Photo courtesy of Chathuranga Pradeep
Bandarawela town is the definition of a picture perfect landscape, surrounded by green hills, lush trees and bright flowers. But Bandarawela is also evolving into an urban hub in its own way. The brightly colored buildings, newly renovated shops and bustling streets with pristine pavements are signs of quick growth and development. It seemed unbothered by Sri Lanka’s past. However, the new Bandarawela began to reveal itself as I started speaking to locals who had lived in the town all their lives. These conversations revealed a different tale.
When I spoke to a few residents who had grown up in the town during 1983, I realized that something sinister had taken place. Bandarawela was destroyed by the mobs in July 1983. Mothers ran as fast as they could carrying their infants into St. Joseph’s College for sanctuary and then to kovils and churches when space ran out. While those in the school were safe, the ones who stayed hidden in religious sites were not. “My mother was thrown to the ground and beaten in the kovil; we escaped but she was never the same,” one man said as he recounted how they had fled for their lives while their houses were being burnt. Another man, who was a school child at the time on his way home with friends, was asked to run as far away as he could. The children hid for days in forests and drains without food or water, praying that the mobs would stay away. “They almost looked into a drain but they heard screams from somewhere else and turned away. We were saved. Some children were not that lucky. I will not tell you everything. I do not want to make you cry,” he said. The conversations that followed echoed the same narration of lost loved ones, destroyed property and an “almost did not make it line”.
Most Tamils in the area who could gather up necessary funds fled to India and others went to the Northern and Eastern regions of Sri Lanka to save themselves from the violent attacks.
I began searching for some documentation to gather information about what had happened in the region but was out of luck. It seemed as though none of these stories had ever been brought to light nor was there any official documentation that one could find.
Forgotten and hidden, Sri Lanka’s upcountry Tamils were victims of Black July and experienced similar traumatic events to those in Colombo. The lack of memorialization has made many locals feel as though their experiences were delegitimized, creating a desire for their suffering to be remembered and recognized. Memorialization, one of the key pillars of reconciliation, has been a sensitive subject for the government, which often silences any efforts made in the North and East by activists to remember the past. However, there have been movements through artists and civil society activists that have kept memories of Black July alive in Colombo. Up country Tamils have not been so lucky and before they could memorialize the events, much of the dark past had been erased and removed from plain sight. Sites that were burnt to the ground had been renovated and taken over by new landowners who had no connection with those who had fled from the properties.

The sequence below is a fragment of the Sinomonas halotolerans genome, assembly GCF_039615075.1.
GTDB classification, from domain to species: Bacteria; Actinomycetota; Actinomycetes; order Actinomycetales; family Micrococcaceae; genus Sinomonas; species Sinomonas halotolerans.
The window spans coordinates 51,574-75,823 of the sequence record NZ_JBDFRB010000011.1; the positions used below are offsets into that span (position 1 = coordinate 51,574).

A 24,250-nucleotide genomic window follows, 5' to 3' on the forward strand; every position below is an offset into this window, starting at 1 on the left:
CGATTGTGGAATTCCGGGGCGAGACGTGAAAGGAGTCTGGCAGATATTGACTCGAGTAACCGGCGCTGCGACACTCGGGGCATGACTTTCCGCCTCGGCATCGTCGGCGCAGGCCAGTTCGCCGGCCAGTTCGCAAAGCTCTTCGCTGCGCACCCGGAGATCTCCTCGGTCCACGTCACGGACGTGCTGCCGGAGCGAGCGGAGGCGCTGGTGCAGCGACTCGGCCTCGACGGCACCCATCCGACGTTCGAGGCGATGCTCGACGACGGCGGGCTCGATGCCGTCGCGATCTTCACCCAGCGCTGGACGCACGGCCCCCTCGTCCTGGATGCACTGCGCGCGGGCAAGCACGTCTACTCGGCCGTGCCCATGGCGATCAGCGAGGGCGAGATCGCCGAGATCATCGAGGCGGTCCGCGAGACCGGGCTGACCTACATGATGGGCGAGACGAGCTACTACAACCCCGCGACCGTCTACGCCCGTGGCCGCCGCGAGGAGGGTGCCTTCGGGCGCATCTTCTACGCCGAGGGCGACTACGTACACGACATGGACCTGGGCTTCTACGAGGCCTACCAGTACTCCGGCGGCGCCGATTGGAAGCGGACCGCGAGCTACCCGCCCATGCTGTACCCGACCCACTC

Opponents of memorialization argue that too much time has passed and for society to move forward, past trauma and conflict need to be buried and forgotten. Proponents argue that to prevent recurrence and enable healing, memorialization is fundamental. No matter how the details are concealed, the memories live in the hearts of the people who were affected. The state should recognize the violence that took place and allow communities to grieve and memorialize their loss. Most people expressed their wish for these stories to be shared with the present generation. There was little talk of reparations for the losses they had experienced. The requests were humble. “We just want somebody to listen” was a statement echoed by all those I spoke to. It is disappointing to recognize that Sri Lanka, a post-war country for more than a decade, has still failed to take any tangible steps towards reconciliation and peacebuilding, alienating many Tamil experiences.
Despite the dark and untold history of Bandarawela, the strength and resilience of its people prevail. As the locals shared their stories, awareness and empathy have begun to take root within the community. Moved by their experiences, the present generation has become actively involved in preserving and sharing these untold narratives.
As Bandarawela evolves into a vibrant urban hub, it does so with a renewed sense of inclusivity and remembrance. The town’s growth and development serve as a reminder that progress can be achieved while respecting and acknowledging the past. The people of Bandarawela, united in their shared history, are working together to build a future based on understanding, reconciliation and the collective memory of the town’s rich and diverse heritage.
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